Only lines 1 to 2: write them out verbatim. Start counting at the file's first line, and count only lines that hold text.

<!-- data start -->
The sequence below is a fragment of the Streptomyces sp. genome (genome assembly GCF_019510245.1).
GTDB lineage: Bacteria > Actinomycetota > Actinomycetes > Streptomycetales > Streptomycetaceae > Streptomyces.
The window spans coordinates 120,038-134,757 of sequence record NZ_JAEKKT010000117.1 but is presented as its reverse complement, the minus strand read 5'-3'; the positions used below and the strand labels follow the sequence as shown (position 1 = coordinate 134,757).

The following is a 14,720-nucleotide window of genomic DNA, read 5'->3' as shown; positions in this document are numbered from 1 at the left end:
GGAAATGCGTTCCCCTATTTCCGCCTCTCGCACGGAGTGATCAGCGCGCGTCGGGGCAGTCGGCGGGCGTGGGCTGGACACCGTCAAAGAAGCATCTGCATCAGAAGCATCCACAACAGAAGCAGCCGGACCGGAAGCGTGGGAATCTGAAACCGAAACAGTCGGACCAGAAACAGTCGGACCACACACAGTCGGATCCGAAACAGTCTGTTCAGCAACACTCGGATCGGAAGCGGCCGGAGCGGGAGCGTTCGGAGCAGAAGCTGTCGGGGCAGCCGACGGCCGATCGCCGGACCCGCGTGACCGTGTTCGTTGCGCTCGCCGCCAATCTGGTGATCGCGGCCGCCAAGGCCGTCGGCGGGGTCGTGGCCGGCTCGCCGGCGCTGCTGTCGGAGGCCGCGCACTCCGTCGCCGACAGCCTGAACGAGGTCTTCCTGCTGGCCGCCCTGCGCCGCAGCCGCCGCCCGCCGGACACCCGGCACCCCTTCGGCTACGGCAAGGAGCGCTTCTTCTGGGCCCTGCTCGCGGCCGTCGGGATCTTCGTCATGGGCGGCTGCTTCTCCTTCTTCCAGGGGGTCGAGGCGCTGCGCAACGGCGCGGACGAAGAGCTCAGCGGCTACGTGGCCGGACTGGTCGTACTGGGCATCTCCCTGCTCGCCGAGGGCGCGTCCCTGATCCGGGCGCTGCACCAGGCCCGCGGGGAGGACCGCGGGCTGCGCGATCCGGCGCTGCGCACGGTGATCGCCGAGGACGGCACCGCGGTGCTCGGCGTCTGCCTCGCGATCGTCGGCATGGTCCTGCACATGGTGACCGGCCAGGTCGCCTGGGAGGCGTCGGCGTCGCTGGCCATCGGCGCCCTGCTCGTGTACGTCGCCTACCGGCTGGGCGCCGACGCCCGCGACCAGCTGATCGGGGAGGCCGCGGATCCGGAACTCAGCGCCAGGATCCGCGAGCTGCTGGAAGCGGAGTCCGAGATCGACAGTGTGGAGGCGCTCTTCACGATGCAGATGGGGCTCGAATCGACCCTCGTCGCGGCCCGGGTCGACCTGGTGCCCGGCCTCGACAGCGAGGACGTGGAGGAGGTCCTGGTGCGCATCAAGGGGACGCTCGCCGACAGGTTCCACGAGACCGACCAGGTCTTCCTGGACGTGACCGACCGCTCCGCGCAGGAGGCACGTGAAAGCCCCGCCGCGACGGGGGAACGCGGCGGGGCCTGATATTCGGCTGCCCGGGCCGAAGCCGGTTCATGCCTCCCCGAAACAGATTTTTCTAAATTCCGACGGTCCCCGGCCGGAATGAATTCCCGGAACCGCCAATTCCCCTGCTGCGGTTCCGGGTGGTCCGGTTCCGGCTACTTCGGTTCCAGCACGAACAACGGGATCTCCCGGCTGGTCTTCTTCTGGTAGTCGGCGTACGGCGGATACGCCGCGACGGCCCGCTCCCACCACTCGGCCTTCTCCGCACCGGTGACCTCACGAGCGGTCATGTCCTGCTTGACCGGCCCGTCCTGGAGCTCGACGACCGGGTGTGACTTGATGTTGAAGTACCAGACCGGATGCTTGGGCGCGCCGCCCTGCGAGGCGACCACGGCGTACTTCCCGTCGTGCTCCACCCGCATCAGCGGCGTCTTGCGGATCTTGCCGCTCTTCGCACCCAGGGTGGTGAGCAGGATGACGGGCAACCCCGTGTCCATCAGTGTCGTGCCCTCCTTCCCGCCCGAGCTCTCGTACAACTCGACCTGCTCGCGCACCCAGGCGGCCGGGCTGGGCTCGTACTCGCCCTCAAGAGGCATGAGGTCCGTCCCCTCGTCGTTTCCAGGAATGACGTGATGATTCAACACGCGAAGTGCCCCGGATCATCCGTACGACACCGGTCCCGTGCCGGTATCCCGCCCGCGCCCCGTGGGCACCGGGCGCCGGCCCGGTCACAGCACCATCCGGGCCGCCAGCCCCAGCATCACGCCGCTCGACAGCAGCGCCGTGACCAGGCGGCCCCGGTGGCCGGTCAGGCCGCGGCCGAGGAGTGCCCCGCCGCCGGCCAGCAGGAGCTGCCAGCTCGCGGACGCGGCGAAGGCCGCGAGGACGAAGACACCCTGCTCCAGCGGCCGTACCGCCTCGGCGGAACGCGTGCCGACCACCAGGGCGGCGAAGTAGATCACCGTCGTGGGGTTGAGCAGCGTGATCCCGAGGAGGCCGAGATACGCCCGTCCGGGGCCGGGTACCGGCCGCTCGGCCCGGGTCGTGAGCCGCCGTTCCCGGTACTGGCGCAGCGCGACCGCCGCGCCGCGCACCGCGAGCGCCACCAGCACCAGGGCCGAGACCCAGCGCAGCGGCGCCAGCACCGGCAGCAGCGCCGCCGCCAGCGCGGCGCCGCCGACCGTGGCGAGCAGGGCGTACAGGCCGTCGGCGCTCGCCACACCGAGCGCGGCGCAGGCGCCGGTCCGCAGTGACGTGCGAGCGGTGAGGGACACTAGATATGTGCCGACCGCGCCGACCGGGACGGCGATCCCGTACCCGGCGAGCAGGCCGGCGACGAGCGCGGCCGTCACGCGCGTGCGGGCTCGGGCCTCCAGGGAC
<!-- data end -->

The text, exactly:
The sequence below is a fragment of the Streptomyces sp. genome (genome assembly GCF_019510245.1).
GTDB lineage: Bacteria > Actinomycetota > Actinomycetes > Streptomycetales > Streptomycetaceae > Streptomyces.